When the DRG [Deutsche Reichsbahn-Gesellschaft] was founded, a large quantity of rail carriages according to the Prussian standards were assumed meaning that, due to the modest financial means, there was no opportunity to procure high quantities of succession models. Although a 4-axle rail carriage was taken into consideration during the set-up of replacement construction drawings, only a limited amount of 95 units were built. Demand for a new 4-axle rail carriage only grew with the emergence of welding technology and the armament of the German Reich. Consequently, multiple prototypes and ranges with numerous differences were created in quick succession. In 1934, SEAG supplied the first two trial wagons. They were produced using St 52 and also had a removable wooden or steel brakemanâ€™s cab respectively. The further deliveries up until 1939 were also produced using St 52, had three cross-members and seven stake pairs. The brakemanâ€™s cab was removable. An amended variant was built from 1941 onwards. This now consisted of the weaker St 37 which meant that a fourth cross-member had to be included. Accordingly, there were now eight lateral stake pairs. For vehicle transports, the brakemanâ€™s cab only had a foldable platform railing. At the request of the Wehrmacht, all of the older wagons had to be converted in this manner. The first deliveries boasted a welded box bogie but all later deliveries were equipped with the press plate bogies. In addition to the deliveries to the DR, the Wehrmacht also received wagons and used them for military purposes, e.g. in the trains of the mobile V2 ramps. In total, approximately 3,500 wagons were built by the end of the war. After 1945, the welded rail carriages were distributed throughout half of Europe. In France, the equipping of these carriages with new bogies is still common. At the end of the war, DB had approximately 1,400 wagons in the inventory and it is estimated that DR had about 500. Both railway companies continued to use the wagons for a long period of time and they were only withdrawn in the 1980s. Even in 1979, DB had over 1,000 of the wagons bearing the R 672 designation in use. The original wagons were withdrawn earlier in the DR. However, the lack of wagons in the 1980s lead to the last R 672 wagons being purchased from DB. DR designated them as Rkk  and used them until the slump in traffic volume in 1990.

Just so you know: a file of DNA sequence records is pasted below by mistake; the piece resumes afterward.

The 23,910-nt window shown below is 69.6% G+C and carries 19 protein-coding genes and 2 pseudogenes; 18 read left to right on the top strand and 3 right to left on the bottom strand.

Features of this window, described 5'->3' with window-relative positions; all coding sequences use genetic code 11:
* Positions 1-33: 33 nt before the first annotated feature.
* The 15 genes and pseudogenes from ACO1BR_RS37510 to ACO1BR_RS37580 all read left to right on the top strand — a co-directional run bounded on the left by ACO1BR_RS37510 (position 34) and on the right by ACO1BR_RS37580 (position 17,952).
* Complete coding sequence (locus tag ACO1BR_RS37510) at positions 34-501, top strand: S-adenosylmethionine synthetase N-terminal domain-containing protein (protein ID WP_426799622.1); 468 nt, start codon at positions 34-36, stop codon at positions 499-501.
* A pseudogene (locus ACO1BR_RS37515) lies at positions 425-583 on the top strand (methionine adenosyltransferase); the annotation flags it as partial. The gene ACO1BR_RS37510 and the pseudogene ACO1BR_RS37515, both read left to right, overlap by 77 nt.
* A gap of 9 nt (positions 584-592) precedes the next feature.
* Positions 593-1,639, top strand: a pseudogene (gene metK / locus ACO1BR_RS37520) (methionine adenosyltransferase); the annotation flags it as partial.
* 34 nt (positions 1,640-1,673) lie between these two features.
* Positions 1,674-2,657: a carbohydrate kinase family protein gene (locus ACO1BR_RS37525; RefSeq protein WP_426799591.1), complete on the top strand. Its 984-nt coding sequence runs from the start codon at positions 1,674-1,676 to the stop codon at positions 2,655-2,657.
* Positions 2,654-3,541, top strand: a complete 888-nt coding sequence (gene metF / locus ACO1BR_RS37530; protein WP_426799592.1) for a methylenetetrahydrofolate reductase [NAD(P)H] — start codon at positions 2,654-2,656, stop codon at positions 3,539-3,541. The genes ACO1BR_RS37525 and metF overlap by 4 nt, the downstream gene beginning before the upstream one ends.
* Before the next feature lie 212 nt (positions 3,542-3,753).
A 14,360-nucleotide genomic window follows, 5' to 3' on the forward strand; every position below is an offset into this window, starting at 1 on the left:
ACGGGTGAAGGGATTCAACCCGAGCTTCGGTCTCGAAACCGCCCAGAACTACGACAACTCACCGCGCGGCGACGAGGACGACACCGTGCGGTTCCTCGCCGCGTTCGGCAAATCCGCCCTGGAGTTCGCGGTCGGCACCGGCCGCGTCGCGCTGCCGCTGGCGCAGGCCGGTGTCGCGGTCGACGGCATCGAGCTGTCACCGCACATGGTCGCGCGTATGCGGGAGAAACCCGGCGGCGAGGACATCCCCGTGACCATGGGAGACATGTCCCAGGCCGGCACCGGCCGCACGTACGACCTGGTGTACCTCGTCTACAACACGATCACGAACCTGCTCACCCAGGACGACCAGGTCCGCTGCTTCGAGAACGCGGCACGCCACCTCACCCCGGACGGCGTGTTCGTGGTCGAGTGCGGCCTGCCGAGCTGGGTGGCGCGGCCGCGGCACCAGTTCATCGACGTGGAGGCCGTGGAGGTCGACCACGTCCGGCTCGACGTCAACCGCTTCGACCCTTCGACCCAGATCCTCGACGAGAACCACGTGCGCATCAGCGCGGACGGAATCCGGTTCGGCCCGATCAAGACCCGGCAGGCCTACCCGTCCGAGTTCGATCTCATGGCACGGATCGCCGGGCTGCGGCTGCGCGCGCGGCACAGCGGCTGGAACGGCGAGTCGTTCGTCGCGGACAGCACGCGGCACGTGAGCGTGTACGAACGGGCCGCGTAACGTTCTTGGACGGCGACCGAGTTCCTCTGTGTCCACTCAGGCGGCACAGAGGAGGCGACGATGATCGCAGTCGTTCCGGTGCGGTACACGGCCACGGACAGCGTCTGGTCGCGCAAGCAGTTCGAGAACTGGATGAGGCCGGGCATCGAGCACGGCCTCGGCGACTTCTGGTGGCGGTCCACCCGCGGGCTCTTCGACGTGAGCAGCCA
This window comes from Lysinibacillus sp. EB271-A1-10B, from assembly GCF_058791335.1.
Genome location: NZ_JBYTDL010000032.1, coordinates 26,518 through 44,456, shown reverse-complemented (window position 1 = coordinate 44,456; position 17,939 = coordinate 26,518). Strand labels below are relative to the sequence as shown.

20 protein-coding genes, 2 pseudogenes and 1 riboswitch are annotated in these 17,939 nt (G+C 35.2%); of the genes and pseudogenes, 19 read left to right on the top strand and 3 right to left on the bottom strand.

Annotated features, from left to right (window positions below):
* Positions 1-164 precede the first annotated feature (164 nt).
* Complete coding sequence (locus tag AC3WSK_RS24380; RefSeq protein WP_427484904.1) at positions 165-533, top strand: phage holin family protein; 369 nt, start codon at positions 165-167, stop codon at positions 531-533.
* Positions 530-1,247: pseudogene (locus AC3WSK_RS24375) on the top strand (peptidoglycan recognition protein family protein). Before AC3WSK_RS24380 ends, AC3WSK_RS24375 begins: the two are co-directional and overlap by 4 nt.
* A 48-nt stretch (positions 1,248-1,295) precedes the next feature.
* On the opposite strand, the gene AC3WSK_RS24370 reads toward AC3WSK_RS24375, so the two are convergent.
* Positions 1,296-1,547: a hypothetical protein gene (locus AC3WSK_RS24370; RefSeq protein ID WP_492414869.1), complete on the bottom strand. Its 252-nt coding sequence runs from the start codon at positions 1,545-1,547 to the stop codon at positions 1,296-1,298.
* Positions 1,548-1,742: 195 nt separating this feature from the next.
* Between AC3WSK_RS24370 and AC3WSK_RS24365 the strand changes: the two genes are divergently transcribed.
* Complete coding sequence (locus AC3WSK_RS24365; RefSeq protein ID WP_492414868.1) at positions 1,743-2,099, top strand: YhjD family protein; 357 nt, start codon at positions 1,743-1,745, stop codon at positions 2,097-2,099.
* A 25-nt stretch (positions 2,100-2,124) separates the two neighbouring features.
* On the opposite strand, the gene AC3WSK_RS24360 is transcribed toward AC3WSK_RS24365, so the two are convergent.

- Delivery without load
- Coupler Pockets with Close Coupling Mechanism